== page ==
It was obvious to many capital holders in the town that something had to be done. The result was the foundation of the Long Ing Shed Company in 1887 which built Long Ing Shed and let it out as Room and Power to local manufacturers. In 1888 there was another crisis meeting on Tuesday October 16th in the Old Baptist Chapel. It was chaired by the Rev. E R Lewis and those present were all local retailers and businessmen who stood to lose most if the town failed to recover.
The result was the formation of the Calf Hall Shed Company which built Calf Hall Shed from scratch and eventually bought and restarted Wellhouse Mill and Butts Mill. Existing and new manufacturers in the town took up this modern weaving capacity and laid the foundations of the later mill-building in the town with the profits they made as room and power tenants of the Calf Hall Company.
So, the first of my pictures this week is of a very important group of men indeed in the modern history of Barlick. It is a photograph of some of directors of the company. It was made in 1895 outside ‘Crowtrees’ in Barrowford, the home of William Henry Atkinson who was an eminent local architect. I have little doubt that some of my readers will find a relation here.
The men in the photograph are: Standing, left to right; Proctor Barrett, Harry Wilson, William Holdsworth, W H Atkinson, Edward Smith, William P Brooks and John Horsfield. Seated; Leonard Holdsworth, Tom Dent, Johnson Edmondson and Greenwood Wilkinson.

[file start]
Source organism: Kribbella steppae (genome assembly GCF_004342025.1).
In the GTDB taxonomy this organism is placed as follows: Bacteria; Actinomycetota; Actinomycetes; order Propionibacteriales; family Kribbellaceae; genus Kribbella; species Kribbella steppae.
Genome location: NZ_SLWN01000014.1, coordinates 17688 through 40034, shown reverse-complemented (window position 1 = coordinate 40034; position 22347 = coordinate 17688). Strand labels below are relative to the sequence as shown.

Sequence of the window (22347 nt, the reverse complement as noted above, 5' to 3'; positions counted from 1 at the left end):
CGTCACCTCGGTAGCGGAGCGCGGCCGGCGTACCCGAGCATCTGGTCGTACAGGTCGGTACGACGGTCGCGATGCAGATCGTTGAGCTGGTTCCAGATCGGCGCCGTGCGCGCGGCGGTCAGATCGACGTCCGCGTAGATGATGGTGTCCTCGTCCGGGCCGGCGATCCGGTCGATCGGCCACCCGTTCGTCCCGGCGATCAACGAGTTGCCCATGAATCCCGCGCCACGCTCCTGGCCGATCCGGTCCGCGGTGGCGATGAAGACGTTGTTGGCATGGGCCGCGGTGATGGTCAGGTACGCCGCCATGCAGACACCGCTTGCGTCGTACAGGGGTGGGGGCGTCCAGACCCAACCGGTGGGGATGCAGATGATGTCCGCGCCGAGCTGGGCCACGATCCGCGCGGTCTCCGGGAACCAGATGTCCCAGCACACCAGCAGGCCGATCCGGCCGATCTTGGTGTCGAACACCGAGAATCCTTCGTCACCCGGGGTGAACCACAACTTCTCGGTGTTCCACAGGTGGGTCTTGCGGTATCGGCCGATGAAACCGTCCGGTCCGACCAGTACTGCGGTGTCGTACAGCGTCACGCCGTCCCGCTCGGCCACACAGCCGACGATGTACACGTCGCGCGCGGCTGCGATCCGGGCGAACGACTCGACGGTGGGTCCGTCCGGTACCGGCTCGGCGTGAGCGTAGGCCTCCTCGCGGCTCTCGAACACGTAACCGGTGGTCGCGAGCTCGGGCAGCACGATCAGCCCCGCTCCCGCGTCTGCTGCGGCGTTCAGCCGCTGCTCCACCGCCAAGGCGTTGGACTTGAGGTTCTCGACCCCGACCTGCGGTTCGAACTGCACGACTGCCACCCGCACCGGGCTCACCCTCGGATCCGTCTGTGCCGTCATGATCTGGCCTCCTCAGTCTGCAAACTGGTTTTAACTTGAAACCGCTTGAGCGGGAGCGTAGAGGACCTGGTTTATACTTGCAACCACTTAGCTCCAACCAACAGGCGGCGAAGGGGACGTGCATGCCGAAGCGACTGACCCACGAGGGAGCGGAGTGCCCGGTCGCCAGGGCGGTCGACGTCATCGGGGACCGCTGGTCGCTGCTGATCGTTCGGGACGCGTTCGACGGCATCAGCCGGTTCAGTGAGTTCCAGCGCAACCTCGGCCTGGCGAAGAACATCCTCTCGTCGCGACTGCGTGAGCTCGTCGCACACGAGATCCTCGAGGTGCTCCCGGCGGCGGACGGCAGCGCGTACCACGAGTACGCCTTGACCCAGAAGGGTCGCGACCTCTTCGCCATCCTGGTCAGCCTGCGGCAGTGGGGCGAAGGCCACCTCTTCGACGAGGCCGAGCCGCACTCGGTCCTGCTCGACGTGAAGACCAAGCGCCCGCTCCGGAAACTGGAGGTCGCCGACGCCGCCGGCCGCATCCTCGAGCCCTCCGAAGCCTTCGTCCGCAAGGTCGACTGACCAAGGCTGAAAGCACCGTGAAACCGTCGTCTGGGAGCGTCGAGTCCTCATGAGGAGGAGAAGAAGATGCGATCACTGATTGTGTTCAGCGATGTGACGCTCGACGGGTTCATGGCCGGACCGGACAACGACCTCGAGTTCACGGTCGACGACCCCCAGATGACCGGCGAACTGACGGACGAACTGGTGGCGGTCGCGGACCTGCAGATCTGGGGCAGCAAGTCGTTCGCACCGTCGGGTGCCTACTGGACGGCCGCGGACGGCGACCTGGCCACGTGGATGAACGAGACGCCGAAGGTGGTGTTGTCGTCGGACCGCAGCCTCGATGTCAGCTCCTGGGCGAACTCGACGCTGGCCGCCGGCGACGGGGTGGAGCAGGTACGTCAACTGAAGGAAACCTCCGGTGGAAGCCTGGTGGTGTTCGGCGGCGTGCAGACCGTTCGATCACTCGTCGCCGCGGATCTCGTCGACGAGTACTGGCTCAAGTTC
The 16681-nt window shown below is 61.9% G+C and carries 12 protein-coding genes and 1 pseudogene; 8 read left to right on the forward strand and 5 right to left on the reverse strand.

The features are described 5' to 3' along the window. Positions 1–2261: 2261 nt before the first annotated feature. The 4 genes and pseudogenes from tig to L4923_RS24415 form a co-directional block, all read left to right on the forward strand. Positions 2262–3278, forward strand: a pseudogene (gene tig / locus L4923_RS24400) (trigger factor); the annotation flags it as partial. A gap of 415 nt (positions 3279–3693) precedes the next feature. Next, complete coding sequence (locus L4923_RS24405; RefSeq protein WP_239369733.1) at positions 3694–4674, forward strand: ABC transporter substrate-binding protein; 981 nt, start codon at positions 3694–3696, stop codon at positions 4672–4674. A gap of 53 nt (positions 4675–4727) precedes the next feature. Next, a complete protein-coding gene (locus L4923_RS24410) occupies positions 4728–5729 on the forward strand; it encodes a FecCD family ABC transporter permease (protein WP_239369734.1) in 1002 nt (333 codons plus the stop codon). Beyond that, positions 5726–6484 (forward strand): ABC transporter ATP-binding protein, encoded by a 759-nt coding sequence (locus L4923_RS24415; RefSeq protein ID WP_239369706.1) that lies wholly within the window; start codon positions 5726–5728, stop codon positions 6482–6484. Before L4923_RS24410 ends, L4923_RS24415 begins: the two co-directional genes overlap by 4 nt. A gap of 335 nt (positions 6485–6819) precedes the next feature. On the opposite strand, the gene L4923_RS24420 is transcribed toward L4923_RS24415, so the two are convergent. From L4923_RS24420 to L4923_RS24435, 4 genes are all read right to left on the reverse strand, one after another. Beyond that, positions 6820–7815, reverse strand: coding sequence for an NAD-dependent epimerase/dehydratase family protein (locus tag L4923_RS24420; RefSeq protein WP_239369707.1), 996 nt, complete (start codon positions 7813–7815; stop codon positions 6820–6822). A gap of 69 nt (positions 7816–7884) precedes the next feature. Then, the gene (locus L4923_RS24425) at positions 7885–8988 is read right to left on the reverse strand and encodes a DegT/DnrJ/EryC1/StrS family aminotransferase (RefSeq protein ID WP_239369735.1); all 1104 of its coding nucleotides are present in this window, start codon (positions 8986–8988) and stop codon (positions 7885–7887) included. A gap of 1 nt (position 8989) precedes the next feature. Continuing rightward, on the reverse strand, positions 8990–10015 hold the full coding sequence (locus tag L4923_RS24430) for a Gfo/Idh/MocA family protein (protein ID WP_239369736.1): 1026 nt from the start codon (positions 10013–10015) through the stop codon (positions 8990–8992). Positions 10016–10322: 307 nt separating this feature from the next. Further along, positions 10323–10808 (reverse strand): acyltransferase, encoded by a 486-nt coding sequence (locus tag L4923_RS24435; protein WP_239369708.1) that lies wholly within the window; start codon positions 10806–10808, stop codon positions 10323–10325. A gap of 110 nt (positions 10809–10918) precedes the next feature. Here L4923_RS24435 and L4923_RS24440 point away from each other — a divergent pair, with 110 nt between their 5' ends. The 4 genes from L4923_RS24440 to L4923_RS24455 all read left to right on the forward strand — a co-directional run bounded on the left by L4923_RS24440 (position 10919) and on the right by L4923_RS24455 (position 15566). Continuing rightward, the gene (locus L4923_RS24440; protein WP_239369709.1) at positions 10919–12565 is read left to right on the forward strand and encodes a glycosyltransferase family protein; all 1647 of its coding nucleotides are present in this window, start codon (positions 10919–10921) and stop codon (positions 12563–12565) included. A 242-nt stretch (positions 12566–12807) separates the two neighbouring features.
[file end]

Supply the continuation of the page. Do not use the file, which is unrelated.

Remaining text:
Proctor Barrett was a joiner and builder with premises on Station Road, Harry Wilson was an overlooker and lived at 18 Railway Street, William Holdsworth was a joiner with premises on Commercial Street, W H Atkinson was the architect, Edward Smith was a stonemason and contractor of Mosley Street, William Proctor Brooks was an auctioneer and valuer and I think he owned Wellhouse Farm which stood on Church Street. At the moment I have no definite information about John Horsfield, but I’m still looking!
I don’t know what Leonard Holdsworth did but in 1887 he was noted as living at 23 Rainhall Road, Thomas Dent was a baker of 5 Albion Terrace, Johnson Edmondson was an overlooker and his address in 1887 was 9 Albion Terrace, Greenwood Wilkinson was a shopkeeper of 31 Rainhall Road.
The second picture was taken in 1948 outside the main gate at Butts Mill. Left to right they are, Edward Wood, Chairman (Both he and Victor Hedges were connected with Proctor and Proctor of Grimshaw Street Burnley who were accountants and managed the company. Edward Wood was the engineering expert). Moses Horsfield was a Barlick manufacturer, Richard Jacques was the architect, Harold Duxbury was of course a builder and contractor down Butts, John Vernon Patrick was a grocer Norman Barrett was an architect. The end man on the right is Victor Hedges.
Harold Duxbury gave me these pictures, together with a mass of other information, 25 years ago. On one level they are a valuable historical record, on another, they might have woken a few memories among my older readers. Thanks for your continued interest. You can get me on 813527 if you have any comments or questions.
SCG/13 November 2002